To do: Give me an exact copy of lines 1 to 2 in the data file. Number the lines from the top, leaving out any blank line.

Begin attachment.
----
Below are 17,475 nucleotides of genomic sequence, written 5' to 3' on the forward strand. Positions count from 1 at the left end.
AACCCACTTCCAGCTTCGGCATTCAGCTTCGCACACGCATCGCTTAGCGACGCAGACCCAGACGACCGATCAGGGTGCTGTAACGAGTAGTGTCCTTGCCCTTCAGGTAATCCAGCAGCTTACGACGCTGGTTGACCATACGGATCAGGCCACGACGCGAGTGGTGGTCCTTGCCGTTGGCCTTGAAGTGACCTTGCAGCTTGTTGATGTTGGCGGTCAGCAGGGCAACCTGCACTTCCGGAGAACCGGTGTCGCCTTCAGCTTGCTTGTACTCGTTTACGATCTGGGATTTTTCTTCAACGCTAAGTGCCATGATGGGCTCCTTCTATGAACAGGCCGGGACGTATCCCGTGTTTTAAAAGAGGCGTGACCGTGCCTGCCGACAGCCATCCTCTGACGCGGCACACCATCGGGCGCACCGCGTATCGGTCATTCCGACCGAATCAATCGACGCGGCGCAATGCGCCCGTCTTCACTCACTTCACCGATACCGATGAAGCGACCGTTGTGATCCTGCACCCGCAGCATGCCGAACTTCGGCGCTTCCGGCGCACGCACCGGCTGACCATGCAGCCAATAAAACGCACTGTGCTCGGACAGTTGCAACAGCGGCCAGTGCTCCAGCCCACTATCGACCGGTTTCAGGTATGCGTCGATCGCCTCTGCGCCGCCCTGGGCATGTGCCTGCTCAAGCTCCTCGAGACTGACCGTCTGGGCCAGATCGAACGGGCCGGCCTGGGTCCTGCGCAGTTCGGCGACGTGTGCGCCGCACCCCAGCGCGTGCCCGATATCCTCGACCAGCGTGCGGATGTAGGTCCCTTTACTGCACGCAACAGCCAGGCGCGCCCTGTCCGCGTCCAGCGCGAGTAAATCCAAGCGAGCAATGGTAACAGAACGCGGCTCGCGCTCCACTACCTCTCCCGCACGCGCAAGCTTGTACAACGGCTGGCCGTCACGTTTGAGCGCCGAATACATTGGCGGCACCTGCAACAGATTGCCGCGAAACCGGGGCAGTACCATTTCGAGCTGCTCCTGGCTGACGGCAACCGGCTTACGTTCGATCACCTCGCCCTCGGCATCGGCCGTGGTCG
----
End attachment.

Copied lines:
Below are 17,475 nucleotides of genomic sequence, written 5' to 3' on the forward strand. Positions count from 1 at the left end.
AACCCACTTCCAGCTTCGGCATTCAGCTTCGCACACGCATCGCTTAGCGACGCAGACCCAGACGACCGATCAGGGTGCTGTAACGAGTAGTGTCCTTGCCCTTCAGGTAATCCAGCAGCTTACGACGCTGGTTGACCATACGGATCAGGCCACGACGCGAGTGGTGGTCCTTGCCGTTGGCCTTGAAGTGACCTTGCAGCTTGTTGATGTTGGCGGTCAGCAGGGCAACCTGCACTTCCGGAGAACCGGTGTCGCCTTCAGCTTGCTTGTACTCGTTTACGATCTGGGATTTTTCTTCAACGCTAAGTGCCATGATGGGCTCCTTCTATGAACAGGCCGGGACGTATCCCGTGTTTTAAAAGAGGCGTGACCGTGCCTGCCGACAGCCATCCTCTGACGCGGCACACCATCGGGCGCACCGCGTATCGGTCATTCCGACCGAATCAATCGACGCGGCGCAATGCGCCCGTCTTCACTCACTTCACCGATACCGATGAAGCGACCGTTGTGATCCTGCACCCGCAGCATGCCGAACTTCGGCGCTTCCGGCGCACGCACCGGCTGACCATGCAGCCAATAAAACGCACTGTGCTCGGACAGTTGCAACAGCGGCCAGTGCTCCAGCCCACTATCGACCGGTTTCAGGTATGCGTCGATCGCCTCTGCGCCGCCCTGGGCATGTGCCTGCTCAAGCTCCTCGAGACTGACCGTCTGGGCCAGATCGAACGGGCCGGCCTGGGTCCTGCGCAGTTCGGCGACGTGTGCGCCGCACCCCAGCGCGTGCCCGATATCCTCGACCAGCGTGCGGATGTAGGTCCCTTTACTGCACGCAACAGCCAGGCGCGCCCTGTCCGCGTCCAGCGCGAGTAAATCCAAGCGAGCAATGGTAACAGAACGCGGCTCGCGCTCCACTACCTCTCCCGCACGCGCAAGCTTGTACAACGGCTGGCCGTCACGTTTGAGCGCCGAATACATTGGCGGCACCTGCAACAGATTGCCGCGAAACCGGGGCAGTACCATTTCGAGCTGCTCCTGGCTGACGGCAACCGGCTTACGTTCGATCACCTCGCCCTCGGCATCGGCCGTGGTCG